December 3, 2010 § Leave a comment
Since we only recently found out that microRNAs and small interfering RNAs (siRNAs) exist, and modulate gene expression, it’s perhaps not surprising that many aspects of their function are still puzzling. One mysterious feature is the fact that the efficacy of microRNAs and siRNAs in silencing mRNAs is rather unpredictable. For example, a single microRNA that targets many mRNA transcripts — binding to the same or very similar sites on each one — may shows a very different degree of silencing on different targets. And some targets seem to be resistant to silencing no matter how hard you try. In the past, we’ve looked at this as a problem with the design of microRNAs and siRNAs; perhaps we don’t know how to do it right, yet. But a new paper from Debbie Marks and collaborators (Larsson et al. mRNA turnover limits siRNA and microRNA efficacy. doi:10.1038/msb.2010.89) now shows that at least part of the problem lies in the target, not the silencer: mRNAs that turn over rapidly are far harder to silence significantly than mRNAs that turn over slowly.
Larsson et al. provide a simple mathematical argument to show why they started exploring this idea, and I will reproduce part of this in a minute. But for those who aren’t used to thinking about the mathematical analysis of steady states, here’s an analogy. Suppose that you’ve finally been pushed over the edge by the wasteful, ear-shattering use of leaf blowers in your neighborhood, and you’ve taken the necessary time away from your normal concerns to invent and build a Roomba equivalent for the garden. Now the leaves are falling, and you’re testing it.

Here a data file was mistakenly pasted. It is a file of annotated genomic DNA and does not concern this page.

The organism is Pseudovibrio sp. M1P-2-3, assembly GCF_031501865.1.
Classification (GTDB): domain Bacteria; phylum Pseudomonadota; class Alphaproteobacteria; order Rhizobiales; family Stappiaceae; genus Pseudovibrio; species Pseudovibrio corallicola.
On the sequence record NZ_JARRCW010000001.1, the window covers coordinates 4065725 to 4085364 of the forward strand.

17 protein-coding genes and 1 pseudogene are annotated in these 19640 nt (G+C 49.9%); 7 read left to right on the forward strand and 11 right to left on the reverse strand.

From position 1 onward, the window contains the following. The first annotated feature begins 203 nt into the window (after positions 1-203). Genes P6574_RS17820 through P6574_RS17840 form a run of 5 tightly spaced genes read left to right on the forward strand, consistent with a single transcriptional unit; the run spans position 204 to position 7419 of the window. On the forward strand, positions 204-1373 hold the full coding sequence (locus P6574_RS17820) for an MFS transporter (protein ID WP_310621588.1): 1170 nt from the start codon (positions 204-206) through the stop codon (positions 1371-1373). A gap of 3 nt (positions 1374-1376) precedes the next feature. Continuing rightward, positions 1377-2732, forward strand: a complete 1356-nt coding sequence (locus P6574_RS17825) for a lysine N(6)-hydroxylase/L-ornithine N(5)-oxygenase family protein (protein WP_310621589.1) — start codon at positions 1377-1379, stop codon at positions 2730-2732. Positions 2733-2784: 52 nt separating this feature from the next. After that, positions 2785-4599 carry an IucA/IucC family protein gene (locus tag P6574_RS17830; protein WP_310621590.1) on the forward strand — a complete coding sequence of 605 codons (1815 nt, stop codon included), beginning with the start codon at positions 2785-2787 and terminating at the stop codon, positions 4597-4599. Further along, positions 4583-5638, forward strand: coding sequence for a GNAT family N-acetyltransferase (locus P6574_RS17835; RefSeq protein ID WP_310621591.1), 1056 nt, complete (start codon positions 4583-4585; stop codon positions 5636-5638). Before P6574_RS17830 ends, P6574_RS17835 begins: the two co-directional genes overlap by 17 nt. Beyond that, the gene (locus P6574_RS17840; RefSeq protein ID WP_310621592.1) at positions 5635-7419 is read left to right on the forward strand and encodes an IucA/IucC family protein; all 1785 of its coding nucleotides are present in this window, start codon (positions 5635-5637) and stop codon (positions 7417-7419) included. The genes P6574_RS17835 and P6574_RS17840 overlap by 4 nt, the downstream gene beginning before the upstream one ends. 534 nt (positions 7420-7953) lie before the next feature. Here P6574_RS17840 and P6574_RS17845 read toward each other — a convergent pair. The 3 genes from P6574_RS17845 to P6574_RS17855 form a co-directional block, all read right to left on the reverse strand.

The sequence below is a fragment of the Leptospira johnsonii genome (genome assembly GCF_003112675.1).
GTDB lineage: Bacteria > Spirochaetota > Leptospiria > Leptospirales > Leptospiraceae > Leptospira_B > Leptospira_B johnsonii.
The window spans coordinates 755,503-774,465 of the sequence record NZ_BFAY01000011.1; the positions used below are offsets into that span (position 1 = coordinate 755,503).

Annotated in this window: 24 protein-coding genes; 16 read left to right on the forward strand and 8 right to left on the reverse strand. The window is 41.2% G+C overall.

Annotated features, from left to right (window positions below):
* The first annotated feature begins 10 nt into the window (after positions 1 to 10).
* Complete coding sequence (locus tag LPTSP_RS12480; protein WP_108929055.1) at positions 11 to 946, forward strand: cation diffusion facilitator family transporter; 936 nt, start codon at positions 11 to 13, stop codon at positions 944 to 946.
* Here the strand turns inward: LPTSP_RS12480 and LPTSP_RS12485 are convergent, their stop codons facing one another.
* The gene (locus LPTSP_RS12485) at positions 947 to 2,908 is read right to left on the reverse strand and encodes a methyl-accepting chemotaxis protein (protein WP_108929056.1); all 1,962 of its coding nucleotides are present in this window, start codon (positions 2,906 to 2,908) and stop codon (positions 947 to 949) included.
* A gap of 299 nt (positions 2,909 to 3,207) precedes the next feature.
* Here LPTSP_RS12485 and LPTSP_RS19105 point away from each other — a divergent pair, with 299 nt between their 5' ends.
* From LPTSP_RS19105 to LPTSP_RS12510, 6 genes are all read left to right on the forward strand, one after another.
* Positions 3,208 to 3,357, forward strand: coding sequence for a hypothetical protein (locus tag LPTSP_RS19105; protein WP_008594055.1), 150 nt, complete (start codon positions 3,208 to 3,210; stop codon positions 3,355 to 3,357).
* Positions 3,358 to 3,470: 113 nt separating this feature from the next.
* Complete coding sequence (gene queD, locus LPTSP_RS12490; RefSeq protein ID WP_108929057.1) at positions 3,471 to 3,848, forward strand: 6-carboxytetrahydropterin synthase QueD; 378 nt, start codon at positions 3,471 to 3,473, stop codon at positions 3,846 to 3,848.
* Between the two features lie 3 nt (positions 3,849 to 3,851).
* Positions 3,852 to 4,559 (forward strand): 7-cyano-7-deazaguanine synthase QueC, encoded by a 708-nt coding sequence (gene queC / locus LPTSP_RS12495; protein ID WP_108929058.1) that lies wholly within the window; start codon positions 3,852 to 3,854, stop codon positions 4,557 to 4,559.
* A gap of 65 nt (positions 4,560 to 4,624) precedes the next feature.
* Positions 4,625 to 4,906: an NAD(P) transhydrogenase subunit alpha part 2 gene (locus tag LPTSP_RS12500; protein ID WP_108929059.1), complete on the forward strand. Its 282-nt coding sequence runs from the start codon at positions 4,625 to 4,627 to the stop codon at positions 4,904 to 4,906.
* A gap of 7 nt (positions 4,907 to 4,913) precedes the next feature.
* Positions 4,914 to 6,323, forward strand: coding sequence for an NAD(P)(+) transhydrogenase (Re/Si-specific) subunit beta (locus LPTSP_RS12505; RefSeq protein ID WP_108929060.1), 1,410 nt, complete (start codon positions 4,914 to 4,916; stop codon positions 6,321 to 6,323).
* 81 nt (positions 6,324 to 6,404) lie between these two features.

September 27, 2010 § 2 Comments
A recent paper from the Bartel and Weissman groups (Guo et al. Mammalian microRNAs predominantly act to decrease target mRNA levels, Nature 466 835-40, PMID: 20703300) provides an interesting snapshot of the journey of a field from consensus to controversy to (one day?) consensus again.
At issue is the question of how microRNAs — small RNAs that control gene expression — have their effect. Clearly they bind specifically to messenger RNAs that carry a short target sequence; clearly, the overall result is that a reduced amount of protein is expressed from the targeted mRNA. But is the translation of the mRNA blocked, or is the mRNA itself destabilized, or both? The answer could affect everything from the way you measure an miRNA effect to the way you think about choosing targets for therapeutic applications. And the consensus in the field seems to be swinging fairly hard — or has swung, depending on who you talk to — from one extreme (the main effect is on translation) almost all the way to the other (most, but not all, of the effect is due to mRNA destabilization).